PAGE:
Las Vegas Dog Owners Blame a Pet-Sitting App for Lost Pets
By TheNevadaGlobeStaff, November 19, 2022 9:50 am
Las Vegas Dog Owners Blame a Pet-Sitting App for Lost Pets
LAS VEGAS – Holidays are quickly approaching. We have to leave our animal family members behind when we go on vacation.
However, Investigators has a warning for pet owners who are considering using an online pet boarding service.
Jodi Leishman, whose dog “loves people and like, he wants to be around people,” says this of her pet.
Louie, Leishman’s dog, is just like any other dog in that he hates being left alone. More than seven years have passed during which time the Leishmans have owned Louie, a Pekingese-Shih Tzu mix.
Daria Spears: “As of right now, he is still sleeping here. The answer is yes, you did keep it.”
Dr. Jodi Leishman: “Yes. Just so he can have a good aroma of him, of his bed, while we attempt to entice him in, if we can locate him, I toss it in my van before we go searching.”
Louie has been missing for a month, according to 13 Investigates. During the Leishmans’ October family vacation, they left their dog, Louie, with a dog sitter they found through the Rover app.
The sitter messaged them less than 24 hours later to say that Louie escaped during a fight at her house.
Currently, “Louie is running so afraid,” as Mike Leishman, Jodi’s husband, puts it.
The Leishmans have spent the past thirty days looking for Louie, posting fliers throughout town, using social media, and following up on any leads they’ve found.
Jodi Leishman reports, “I’ve had four images emailed to me today.”
They’ve communicated with Rover as well. Rover offered a $500 prize and paid for numerous flyers, despite the fact that its pet sitters are independent contractors. An excerpt from Rover’s response to 13 Investigates reads as follows: “This is an extremely rare occurrence, and we are treating it as such. When we found out Louie was missing, our Trust and Safety team worked around the clock to find him…”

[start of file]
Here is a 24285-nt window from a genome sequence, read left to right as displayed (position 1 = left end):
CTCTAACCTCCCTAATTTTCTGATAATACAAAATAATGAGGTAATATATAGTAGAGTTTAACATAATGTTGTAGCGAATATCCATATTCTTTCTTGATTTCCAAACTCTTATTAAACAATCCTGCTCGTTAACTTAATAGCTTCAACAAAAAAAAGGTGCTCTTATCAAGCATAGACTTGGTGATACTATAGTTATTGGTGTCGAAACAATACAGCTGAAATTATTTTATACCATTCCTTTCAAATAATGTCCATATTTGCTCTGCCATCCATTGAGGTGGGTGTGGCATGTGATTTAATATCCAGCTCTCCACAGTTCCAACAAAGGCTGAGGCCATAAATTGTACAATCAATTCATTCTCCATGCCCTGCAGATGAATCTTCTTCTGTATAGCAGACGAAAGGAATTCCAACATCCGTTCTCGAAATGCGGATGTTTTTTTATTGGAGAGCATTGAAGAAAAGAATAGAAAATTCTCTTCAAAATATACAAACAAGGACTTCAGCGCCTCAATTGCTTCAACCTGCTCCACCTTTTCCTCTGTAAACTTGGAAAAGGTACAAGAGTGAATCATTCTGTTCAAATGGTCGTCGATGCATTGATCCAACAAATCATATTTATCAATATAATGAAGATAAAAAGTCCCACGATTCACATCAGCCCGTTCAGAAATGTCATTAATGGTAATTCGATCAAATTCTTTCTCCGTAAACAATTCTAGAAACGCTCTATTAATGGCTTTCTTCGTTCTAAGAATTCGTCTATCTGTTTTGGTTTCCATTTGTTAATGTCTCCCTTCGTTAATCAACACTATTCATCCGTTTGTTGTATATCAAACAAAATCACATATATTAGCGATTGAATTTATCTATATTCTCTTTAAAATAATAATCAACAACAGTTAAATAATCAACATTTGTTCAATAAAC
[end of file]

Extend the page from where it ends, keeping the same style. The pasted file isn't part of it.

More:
Still, Louie can’t seem to find his way. Additionally, this is not an isolated occurrence in our valley.
On June 18th, Frankie, a Goldendoodle who was boarding with a different Rover sitter, managed to escape. Frankie’s owner informed Clark County Animal Control that “when the sitter leaves the residence, he leaves all of the dogs outdoors,” and that she was “…worried since the dogs were outdoors with very little water,… in the severe heat warning with no extra cooling.”
No one ever tracked down Frankie.
The “Rover Kills Dogs” Facebook group details these and other concerns from users across the country.
One man said that he had left his two dogs with a Rover sitter and within an hour had received a call informing him that the smaller of the two dogs had been hit by a car and had died.
Alteration is also present.
petition on Change.org with 15,966 signatures demanding that Rover either upgrade its dog sitting requirements or shut down.
Petition creator, a Los Angeles resident, claims she left her dog with a Rover sitter in June of 2021 “After only a few hours, the Rover sitter lost track of the dog, and 18 hours later, I came across her at the side of the road. A automobile had run over her and killed her.”
Rover declined to send a representative to be interviewed on camera. They informed us through email that they’ve read the petition and decided against it, adding, “Many of the listed issues have already been addressed by features we have implemented. For instance, sitters should prepare for the possibility that a pet will become misplaced while in their care. In order to assist you, our Trust and Safety team is available around-the-clock, every day of the year.”
“Due diligence needs to be done when you are trusting your pet into the hands of another,” explains Kathryn Aull.
To date, Aull has fostered and rescued dogs for eight years through K-9 rescues. She needed some more cash, so for the past two years she has been using Rover to provide in-home dog-sitting, daycare, and boarding.